WEATHER (September 1, 2021)—the people in apartments off of Twinbrook Parkway in Rockville, Maryland woke up to about 6 feet of storm water in their apartments. The resident’s did not have time to escape the surprise of the flooding waters. One male drown and one was missing. About 50 people were evacuated. Many people were rescued by boat.
The U.S. National Hurricane Center reports the weather system formerly known as Hurricane Ida is now classified as a post-tropical cyclone, moving through the mid-Atlantic region of the U.S. East Coast, causing flash flooding and spawning tornados in its path.
Ida came ashore Sunday in Louisiana as a Category 4 hurricane and one of the most powerful storms to ever strike the mainland United States. In its last report, the hurricane center said the center of the storm system is now in the state of West Virginia and moving east to northeast.
The system, with maximum winds of 45 kilometers per hour, is expected to drop up to 20 centimeters of rain as it moves through the region over a 24-hour period.
Ahead of the system, tornadoes have already been reported in the state of Maryland, to the north and east of the U.S. capital, Washington, D.C. The hurricane center said the system could even gain strength when it moves offshore later Thursday.
Meanwhile, the hurricane center reports Tropical Storm Larry has now formed in the far southeastern Atlantic and is gaining strength. They say it is likely to become a hurricane on Thursday. It currently has sustained winds of about 105 kilometers per hour and is moving to the north-northwest.
Forecasters say the storm currently poses no threat to land.
A new report released Wednesday by the United Nations indicates extreme weather events have increased fivefold over the past 50 years, while the number of fatalities related to those events has dropped.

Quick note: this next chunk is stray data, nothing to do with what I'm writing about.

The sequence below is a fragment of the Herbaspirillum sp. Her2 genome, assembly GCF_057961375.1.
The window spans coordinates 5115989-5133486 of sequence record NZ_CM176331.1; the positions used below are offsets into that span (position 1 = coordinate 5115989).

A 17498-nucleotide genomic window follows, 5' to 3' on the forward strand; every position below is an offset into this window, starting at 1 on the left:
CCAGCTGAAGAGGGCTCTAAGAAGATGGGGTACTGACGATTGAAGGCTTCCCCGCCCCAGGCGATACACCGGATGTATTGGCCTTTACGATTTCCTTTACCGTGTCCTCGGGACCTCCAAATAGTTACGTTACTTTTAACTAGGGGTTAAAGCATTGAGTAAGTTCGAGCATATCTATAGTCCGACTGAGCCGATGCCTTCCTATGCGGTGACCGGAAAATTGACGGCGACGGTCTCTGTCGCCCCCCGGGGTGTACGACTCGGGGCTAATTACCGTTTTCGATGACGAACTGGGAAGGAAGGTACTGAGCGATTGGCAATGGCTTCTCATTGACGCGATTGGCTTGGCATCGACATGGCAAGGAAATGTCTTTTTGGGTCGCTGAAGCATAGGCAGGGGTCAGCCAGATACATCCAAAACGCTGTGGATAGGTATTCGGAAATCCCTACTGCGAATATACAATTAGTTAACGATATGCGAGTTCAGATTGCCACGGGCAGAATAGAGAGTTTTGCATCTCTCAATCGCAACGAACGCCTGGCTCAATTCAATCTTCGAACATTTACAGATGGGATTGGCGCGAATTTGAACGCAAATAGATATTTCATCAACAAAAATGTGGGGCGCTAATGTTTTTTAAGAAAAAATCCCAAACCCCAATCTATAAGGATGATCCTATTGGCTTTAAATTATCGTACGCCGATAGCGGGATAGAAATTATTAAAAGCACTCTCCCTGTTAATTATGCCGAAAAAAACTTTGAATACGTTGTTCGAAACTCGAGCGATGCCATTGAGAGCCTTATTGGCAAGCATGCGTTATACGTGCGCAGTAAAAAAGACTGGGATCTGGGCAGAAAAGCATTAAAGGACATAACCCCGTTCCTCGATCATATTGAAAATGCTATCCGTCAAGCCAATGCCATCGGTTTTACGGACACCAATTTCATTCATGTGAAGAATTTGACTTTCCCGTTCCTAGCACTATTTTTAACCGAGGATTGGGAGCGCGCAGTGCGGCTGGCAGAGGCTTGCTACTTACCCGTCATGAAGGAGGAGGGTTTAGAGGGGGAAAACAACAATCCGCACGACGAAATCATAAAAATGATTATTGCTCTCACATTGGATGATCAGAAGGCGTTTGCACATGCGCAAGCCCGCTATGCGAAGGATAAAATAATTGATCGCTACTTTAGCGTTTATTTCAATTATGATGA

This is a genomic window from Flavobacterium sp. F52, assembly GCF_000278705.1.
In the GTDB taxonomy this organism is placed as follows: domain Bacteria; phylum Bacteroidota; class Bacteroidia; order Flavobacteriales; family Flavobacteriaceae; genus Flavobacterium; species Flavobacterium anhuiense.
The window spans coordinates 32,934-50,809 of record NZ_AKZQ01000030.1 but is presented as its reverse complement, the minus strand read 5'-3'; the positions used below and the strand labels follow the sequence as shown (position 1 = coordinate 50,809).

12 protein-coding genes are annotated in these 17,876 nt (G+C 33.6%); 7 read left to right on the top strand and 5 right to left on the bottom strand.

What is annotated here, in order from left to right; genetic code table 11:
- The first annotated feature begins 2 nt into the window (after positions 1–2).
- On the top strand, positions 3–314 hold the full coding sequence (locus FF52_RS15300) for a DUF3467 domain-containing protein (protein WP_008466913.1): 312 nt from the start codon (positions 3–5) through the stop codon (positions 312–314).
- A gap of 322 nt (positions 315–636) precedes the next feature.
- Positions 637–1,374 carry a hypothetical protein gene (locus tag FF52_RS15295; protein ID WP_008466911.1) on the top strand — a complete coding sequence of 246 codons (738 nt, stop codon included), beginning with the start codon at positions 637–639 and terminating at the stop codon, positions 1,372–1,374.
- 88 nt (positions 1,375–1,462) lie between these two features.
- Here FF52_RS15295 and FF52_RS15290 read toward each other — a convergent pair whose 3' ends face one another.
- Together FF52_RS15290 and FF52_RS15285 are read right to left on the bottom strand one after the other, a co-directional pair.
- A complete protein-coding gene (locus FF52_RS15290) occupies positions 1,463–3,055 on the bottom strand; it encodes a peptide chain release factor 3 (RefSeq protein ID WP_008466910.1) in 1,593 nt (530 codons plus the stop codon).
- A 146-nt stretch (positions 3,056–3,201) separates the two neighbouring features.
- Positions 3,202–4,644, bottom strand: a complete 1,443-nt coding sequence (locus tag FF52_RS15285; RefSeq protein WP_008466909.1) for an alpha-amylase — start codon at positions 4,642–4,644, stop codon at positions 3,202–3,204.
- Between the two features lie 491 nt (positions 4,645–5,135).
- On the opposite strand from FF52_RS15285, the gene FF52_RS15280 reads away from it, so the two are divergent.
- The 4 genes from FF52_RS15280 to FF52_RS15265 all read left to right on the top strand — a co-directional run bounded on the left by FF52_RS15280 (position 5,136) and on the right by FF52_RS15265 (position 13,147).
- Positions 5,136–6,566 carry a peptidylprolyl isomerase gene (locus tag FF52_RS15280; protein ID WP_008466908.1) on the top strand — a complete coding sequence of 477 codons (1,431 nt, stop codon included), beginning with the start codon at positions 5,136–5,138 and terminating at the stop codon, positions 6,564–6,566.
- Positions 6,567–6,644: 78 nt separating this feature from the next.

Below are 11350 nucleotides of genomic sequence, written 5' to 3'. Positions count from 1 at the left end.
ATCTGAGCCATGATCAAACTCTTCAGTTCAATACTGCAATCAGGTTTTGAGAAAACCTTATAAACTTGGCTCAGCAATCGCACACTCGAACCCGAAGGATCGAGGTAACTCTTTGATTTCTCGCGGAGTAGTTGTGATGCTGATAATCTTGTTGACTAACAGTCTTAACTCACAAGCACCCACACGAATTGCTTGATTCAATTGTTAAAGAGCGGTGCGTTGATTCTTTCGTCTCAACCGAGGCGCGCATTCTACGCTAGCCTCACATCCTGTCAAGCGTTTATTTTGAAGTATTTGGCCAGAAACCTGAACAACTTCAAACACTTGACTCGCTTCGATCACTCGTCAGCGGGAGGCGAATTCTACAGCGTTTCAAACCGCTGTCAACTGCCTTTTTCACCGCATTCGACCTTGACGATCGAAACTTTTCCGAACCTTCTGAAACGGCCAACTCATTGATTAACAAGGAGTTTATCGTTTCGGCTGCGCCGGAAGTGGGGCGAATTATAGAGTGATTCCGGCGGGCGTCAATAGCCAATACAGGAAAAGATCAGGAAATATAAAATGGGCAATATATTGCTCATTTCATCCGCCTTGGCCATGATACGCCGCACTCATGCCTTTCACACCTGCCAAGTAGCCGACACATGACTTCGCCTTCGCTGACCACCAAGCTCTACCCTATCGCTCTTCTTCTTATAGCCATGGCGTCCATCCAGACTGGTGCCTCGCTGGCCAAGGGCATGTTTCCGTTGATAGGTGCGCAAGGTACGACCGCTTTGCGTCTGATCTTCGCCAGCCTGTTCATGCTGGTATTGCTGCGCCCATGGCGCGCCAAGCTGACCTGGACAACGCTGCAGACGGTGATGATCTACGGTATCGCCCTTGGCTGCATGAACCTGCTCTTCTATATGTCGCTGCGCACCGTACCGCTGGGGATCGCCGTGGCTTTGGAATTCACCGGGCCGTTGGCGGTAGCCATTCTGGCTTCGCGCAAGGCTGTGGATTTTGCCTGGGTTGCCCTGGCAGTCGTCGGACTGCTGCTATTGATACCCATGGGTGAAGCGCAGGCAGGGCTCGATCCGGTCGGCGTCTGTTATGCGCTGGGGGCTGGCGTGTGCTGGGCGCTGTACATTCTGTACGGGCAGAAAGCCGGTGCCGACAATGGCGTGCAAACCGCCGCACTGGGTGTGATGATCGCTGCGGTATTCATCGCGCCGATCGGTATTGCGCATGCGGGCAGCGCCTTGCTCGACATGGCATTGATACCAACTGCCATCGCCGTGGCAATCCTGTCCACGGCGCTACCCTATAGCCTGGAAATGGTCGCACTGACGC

Officials from the U.N.’s weather and climate agency, the World Meteorological Organization, introduced the report during a briefing from the agency’s headquarters in Geneva. The report shows weather-related disasters have occurred on average at a rate of one per day over the past five decades, killing 115 people and causing $202 million in losses daily.
Mami Mizutori, U.N. special representative for disaster risk reduction, told reporters she found the report “quite alarming.” She noted that this past July was the hottest July on record, marked by heat waves and floods around the world. The study shows that more people are suffering due to this increased frequency and intensity of weather events.
Mizutori said 31 million people were displaced by natural disasters last year, almost surpassing the number displaced by conflicts. She said on average, 26 million people per year are pushed into poverty by extreme weather events. Now, the COVID-19 pandemic is compounding the problem.
The U.N. disaster risk specialist said, “We live in this, what we call, the multihazard world, and it demonstrates that we really need to invest more in disaster risk reduction and prevention.”
WMO Secretary-General Petteri Taalas said the good news in the report is that during that same period, fatalities related to these disasters dropped by nearly three times, due to early warning systems and improved disaster management.
But the study also shows that more than 91% of the deaths that do occur happen in developing or low-income countries, as many do not have the same warning and management systems in place.
The WMO officials said the economic losses associated with these disasters will worsen without serious climate change mitigation. Taalas said if the right measures are put in place, the trend could be stopped in the next 40 years. WMO called on the G-20 group of world economic powers to keep their promise to reduce greenhouse gas emissions.
Some information for this report was provided by The Associated Press, Reuters, and Agence France-Presse.